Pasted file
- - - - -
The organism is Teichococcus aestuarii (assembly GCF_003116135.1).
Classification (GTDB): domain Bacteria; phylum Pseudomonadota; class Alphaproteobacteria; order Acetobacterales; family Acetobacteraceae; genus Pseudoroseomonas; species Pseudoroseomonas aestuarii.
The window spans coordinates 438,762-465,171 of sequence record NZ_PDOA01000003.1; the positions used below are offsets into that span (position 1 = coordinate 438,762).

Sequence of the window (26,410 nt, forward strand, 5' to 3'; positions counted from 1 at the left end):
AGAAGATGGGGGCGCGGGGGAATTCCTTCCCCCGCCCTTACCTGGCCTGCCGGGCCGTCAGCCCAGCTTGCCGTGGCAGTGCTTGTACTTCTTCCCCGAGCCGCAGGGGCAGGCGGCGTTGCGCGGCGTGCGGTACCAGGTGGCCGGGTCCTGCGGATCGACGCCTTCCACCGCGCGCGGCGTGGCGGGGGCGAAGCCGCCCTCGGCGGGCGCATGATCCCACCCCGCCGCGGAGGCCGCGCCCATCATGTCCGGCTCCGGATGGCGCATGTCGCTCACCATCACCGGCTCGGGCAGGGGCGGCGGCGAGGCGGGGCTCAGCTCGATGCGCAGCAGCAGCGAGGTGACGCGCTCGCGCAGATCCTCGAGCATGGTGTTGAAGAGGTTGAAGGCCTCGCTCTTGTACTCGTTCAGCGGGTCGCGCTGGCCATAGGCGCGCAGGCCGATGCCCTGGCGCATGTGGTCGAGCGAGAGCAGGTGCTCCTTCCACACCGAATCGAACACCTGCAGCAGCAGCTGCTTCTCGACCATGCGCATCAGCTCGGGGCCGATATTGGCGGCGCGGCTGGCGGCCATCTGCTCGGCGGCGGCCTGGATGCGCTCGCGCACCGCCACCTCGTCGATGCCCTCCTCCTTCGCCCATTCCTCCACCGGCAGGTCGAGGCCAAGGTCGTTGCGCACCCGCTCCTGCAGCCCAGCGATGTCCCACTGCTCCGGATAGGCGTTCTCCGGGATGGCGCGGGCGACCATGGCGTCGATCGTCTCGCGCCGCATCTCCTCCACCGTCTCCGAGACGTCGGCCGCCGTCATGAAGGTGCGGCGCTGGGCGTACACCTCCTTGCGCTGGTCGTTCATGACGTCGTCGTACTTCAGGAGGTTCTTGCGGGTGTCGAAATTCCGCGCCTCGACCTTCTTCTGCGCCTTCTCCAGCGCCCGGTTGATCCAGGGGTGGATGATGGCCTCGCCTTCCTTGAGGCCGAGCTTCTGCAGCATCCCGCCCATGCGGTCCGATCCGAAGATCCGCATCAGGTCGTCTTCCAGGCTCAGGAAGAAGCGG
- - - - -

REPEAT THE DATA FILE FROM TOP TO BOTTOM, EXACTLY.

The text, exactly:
The organism is Teichococcus aestuarii (assembly GCF_003116135.1).
Classification (GTDB): domain Bacteria; phylum Pseudomonadota; class Alphaproteobacteria; order Acetobacterales; family Acetobacteraceae; genus Pseudoroseomonas; species Pseudoroseomonas aestuarii.
The window spans coordinates 438,762-465,171 of sequence record NZ_PDOA01000003.1; the positions used below are offsets into that span (position 1 = coordinate 438,762).

Sequence of the window (26,410 nt, forward strand, 5' to 3'; positions counted from 1 at the left end):
AGAAGATGGGGGCGCGGGGGAATTCCTTCCCCCGCCCTTACCTGGCCTGCCGGGCCGTCAGCCCAGCTTGCCGTGGCAGTGCTTGTACTTCTTCCCCGAGCCGCAGGGGCAGGCGGCGTTGCGCGGCGTGCGGTACCAGGTGGCCGGGTCCTGCGGATCGACGCCTTCCACCGCGCGCGGCGTGGCGGGGGCGAAGCCGCCCTCGGCGGGCGCATGATCCCACCCCGCCGCGGAGGCCGCGCCCATCATGTCCGGCTCCGGATGGCGCATGTCGCTCACCATCACCGGCTCGGGCAGGGGCGGCGGCGAGGCGGGGCTCAGCTCGATGCGCAGCAGCAGCGAGGTGACGCGCTCGCGCAGATCCTCGAGCATGGTGTTGAAGAGGTTGAAGGCCTCGCTCTTGTACTCGTTCAGCGGGTCGCGCTGGCCATAGGCGCGCAGGCCGATGCCCTGGCGCATGTGGTCGAGCGAGAGCAGGTGCTCCTTCCACACCGAATCGAACACCTGCAGCAGCAGCTGCTTCTCGACCATGCGCATCAGCTCGGGGCCGATATTGGCGGCGCGGCTGGCGGCCATCTGCTCGGCGGCGGCCTGGATGCGCTCGCGCACCGCCACCTCGTCGATGCCCTCCTCCTTCGCCCATTCCTCCACCGGCAGGTCGAGGCCAAGGTCGTTGCGCACCCGCTCCTGCAGCCCAGCGATGTCCCACTGCTCCGGATAGGCGTTCTCCGGGATGGCGCGGGCGACCATGGCGTCGATCGTCTCGCGCCGCATCTCCTCCACCGTCTCCGAGACGTCGGCCGCCGTCATGAAGGTGCGGCGCTGGGCGTACACCTCCTTGCGCTGGTCGTTCATGACGTCGTCGTACTTCAGGAGGTTCTTGCGGGTGTCGAAATTCCGCGCCTCGACCTTCTTCTGCGCCTTCTCCAGCGCCCGGTTGATCCAGGGGTGGATGATGGCCTCGCCTTCCTTGAGGCCGAGCTTCTGCAGCATCCCGCCCATGCGGTCCGATCCGAAGATCCGCATCAGGTCGTCTTCCAGGCTCAGGAAGAAGCGG